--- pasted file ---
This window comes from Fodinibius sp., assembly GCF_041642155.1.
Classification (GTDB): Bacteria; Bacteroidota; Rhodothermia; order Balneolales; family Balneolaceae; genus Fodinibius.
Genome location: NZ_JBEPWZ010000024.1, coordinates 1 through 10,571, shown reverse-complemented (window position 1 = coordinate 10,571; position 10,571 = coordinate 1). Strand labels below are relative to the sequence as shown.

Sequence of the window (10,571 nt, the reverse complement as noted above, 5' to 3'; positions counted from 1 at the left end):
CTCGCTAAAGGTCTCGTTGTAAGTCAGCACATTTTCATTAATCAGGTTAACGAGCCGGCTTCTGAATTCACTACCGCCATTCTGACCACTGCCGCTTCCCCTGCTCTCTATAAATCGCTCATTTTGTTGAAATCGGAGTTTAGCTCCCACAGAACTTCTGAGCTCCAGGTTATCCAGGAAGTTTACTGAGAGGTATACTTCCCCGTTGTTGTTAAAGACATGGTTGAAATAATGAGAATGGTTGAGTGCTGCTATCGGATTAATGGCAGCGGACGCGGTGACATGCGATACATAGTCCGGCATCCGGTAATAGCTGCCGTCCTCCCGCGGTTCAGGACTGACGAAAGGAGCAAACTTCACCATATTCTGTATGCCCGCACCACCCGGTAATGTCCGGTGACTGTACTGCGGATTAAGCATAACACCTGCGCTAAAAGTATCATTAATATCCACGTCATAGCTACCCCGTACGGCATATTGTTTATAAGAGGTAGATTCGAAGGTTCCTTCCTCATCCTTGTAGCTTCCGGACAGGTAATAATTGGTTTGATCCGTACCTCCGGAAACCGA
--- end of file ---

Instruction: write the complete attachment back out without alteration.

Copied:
This window comes from Fodinibius sp., assembly GCF_041642155.1.
Classification (GTDB): Bacteria; Bacteroidota; Rhodothermia; order Balneolales; family Balneolaceae; genus Fodinibius.
Genome location: NZ_JBEPWZ010000024.1, coordinates 1 through 10,571, shown reverse-complemented (window position 1 = coordinate 10,571; position 10,571 = coordinate 1). Strand labels below are relative to the sequence as shown.

Sequence of the window (10,571 nt, the reverse complement as noted above, 5' to 3'; positions counted from 1 at the left end):
CTCGCTAAAGGTCTCGTTGTAAGTCAGCACATTTTCATTAATCAGGTTAACGAGCCGGCTTCTGAATTCACTACCGCCATTCTGACCACTGCCGCTTCCCCTGCTCTCTATAAATCGCTCATTTTGTTGAAATCGGAGTTTAGCTCCCACAGAACTTCTGAGCTCCAGGTTATCCAGGAAGTTTACTGAGAGGTATACTTCCCCGTTGTTGTTAAAGACATGGTTGAAATAATGAGAATGGTTGAGTGCTGCTATCGGATTAATGGCAGCGGACGCGGTGACATGCGATACATAGTCCGGCATCCGGTAATAGCTGCCGTCCTCCCGCGGTTCAGGACTGACGAAAGGAGCAAACTTCACCATATTCTGTATGCCCGCACCACCCGGTAATGTCCGGTGACTGTACTGCGGATTAAGCATAACACCTGCGCTAAAAGTATCATTAATATCCACGTCATAGCTACCCCGTACGGCATATTGTTTATAAGAGGTAGATTCGAAGGTTCCTTCCTCATCCTTGTAGCTTCCGGACAGGTAATAATTGGTTTGATCCGTACCTCCGGAAACCGA